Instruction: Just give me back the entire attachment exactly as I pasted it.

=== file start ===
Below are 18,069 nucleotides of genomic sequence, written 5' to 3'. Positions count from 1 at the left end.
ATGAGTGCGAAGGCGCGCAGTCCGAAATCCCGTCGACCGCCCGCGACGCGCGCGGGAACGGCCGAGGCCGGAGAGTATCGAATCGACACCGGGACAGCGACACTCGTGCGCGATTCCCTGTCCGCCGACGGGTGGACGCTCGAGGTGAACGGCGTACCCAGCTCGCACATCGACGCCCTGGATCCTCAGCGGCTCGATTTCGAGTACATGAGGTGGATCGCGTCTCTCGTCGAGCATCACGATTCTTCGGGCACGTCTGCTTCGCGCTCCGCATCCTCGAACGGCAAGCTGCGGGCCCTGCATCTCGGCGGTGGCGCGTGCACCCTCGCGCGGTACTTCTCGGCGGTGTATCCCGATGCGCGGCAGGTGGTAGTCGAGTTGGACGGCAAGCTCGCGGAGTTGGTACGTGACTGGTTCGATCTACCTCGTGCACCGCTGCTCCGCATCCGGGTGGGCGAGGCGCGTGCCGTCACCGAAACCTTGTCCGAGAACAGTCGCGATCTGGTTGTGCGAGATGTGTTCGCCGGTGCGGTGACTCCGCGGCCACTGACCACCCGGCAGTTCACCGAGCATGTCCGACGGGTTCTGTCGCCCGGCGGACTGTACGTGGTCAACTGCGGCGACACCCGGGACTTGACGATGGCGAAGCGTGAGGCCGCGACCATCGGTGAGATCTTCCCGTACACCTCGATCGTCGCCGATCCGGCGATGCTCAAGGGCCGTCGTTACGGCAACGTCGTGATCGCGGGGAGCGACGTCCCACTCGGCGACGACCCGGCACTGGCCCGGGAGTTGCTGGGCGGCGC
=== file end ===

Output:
Below are 18,069 nucleotides of genomic sequence, written 5' to 3'. Positions count from 1 at the left end.
ATGAGTGCGAAGGCGCGCAGTCCGAAATCCCGTCGACCGCCCGCGACGCGCGCGGGAACGGCCGAGGCCGGAGAGTATCGAATCGACACCGGGACAGCGACACTCGTGCGCGATTCCCTGTCCGCCGACGGGTGGACGCTCGAGGTGAACGGCGTACCCAGCTCGCACATCGACGCCCTGGATCCTCAGCGGCTCGATTTCGAGTACATGAGGTGGATCGCGTCTCTCGTCGAGCATCACGATTCTTCGGGCACGTCTGCTTCGCGCTCCGCATCCTCGAACGGCAAGCTGCGGGCCCTGCATCTCGGCGGTGGCGCGTGCACCCTCGCGCGGTACTTCTCGGCGGTGTATCCCGATGCGCGGCAGGTGGTAGTCGAGTTGGACGGCAAGCTCGCGGAGTTGGTACGTGACTGGTTCGATCTACCTCGTGCACCGCTGCTCCGCATCCGGGTGGGCGAGGCGCGTGCCGTCACCGAAACCTTGTCCGAGAACAGTCGCGATCTGGTTGTGCGAGATGTGTTCGCCGGTGCGGTGACTCCGCGGCCACTGACCACCCGGCAGTTCACCGAGCATGTCCGACGGGTTCTGTCGCCCGGCGGACTGTACGTGGTCAACTGCGGCGACACCCGGGACTTGACGATGGCGAAGCGTGAGGCCGCGACCATCGGTGAGATCTTCCCGTACACCTCGATCGTCGCCGATCCGGCGATGCTCAAGGGCCGTCGTTACGGCAACGTCGTGATCGCGGGGAGCGACGTCCCACTCGGCGACGACCCGGCACTGGCCCGGGAGTTGCTGGGCGGCGC